Covenant Marriage and the Sanctification of Gendered Marital Roles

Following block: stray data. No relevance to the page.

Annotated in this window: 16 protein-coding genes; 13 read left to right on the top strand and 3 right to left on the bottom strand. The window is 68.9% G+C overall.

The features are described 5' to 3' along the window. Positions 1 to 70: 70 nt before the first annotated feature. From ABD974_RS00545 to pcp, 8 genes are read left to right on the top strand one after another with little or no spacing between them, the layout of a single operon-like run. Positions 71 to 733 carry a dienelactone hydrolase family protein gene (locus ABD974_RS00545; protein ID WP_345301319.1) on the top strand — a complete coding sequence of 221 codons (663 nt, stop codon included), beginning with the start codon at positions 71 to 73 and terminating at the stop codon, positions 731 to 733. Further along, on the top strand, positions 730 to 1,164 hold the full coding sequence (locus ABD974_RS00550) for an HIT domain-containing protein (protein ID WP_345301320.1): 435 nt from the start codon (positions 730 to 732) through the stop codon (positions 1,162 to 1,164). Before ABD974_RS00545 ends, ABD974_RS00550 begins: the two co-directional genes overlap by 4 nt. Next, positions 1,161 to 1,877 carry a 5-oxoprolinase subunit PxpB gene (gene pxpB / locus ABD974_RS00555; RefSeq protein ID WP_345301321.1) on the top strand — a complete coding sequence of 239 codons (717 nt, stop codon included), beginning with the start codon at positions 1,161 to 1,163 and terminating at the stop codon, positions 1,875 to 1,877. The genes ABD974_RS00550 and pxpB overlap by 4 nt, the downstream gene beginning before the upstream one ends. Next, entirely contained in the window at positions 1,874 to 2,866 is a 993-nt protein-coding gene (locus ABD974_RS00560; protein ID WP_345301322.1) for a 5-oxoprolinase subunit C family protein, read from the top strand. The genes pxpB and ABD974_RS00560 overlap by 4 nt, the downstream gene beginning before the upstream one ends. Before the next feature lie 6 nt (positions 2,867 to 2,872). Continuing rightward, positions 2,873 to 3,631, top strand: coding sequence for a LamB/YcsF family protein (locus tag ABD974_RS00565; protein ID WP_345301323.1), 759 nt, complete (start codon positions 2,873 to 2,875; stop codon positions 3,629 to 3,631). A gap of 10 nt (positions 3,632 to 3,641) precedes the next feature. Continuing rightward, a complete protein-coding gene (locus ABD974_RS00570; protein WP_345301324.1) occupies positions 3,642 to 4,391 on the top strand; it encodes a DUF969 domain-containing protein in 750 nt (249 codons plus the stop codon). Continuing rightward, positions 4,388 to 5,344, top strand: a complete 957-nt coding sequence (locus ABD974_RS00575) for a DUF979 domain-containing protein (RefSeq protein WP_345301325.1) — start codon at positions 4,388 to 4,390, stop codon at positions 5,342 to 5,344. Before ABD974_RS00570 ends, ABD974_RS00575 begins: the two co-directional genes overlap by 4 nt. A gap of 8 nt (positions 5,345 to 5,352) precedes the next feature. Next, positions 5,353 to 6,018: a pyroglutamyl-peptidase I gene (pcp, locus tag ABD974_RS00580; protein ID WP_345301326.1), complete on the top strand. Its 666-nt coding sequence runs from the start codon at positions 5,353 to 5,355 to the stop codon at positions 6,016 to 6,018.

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This study contributes to research on the deinstitutionalization of marriage and changing gender ideologies by focusing on a unique group of marriage innovators. With quantitative and qualitative data from the Marriage Matters project (1997-2004), this study used a symbolic interactionist perspective to compare covenant- and standard-married couples. Findings reveal that covenants are more traditional than standards across religious, marital, and gender attitude indices. Qualitative analyses suggest that covenants see their marital status as a powerful symbol to publicly display their beliefs about the benefits and necessity of traditional religious marriage. Covenant-married couples defuse the stigma of gender subordination by casting it as a service to God and by crafting a hybrid form of gender traditionalism that incorporates emotional ethics of egalitarianism. Conversely, standard-married couples view gender, marriage, and religion as diffuse, privatized, individualized matters. Implications are discussed in light of further research on contemporary marriage and shifting gender roles.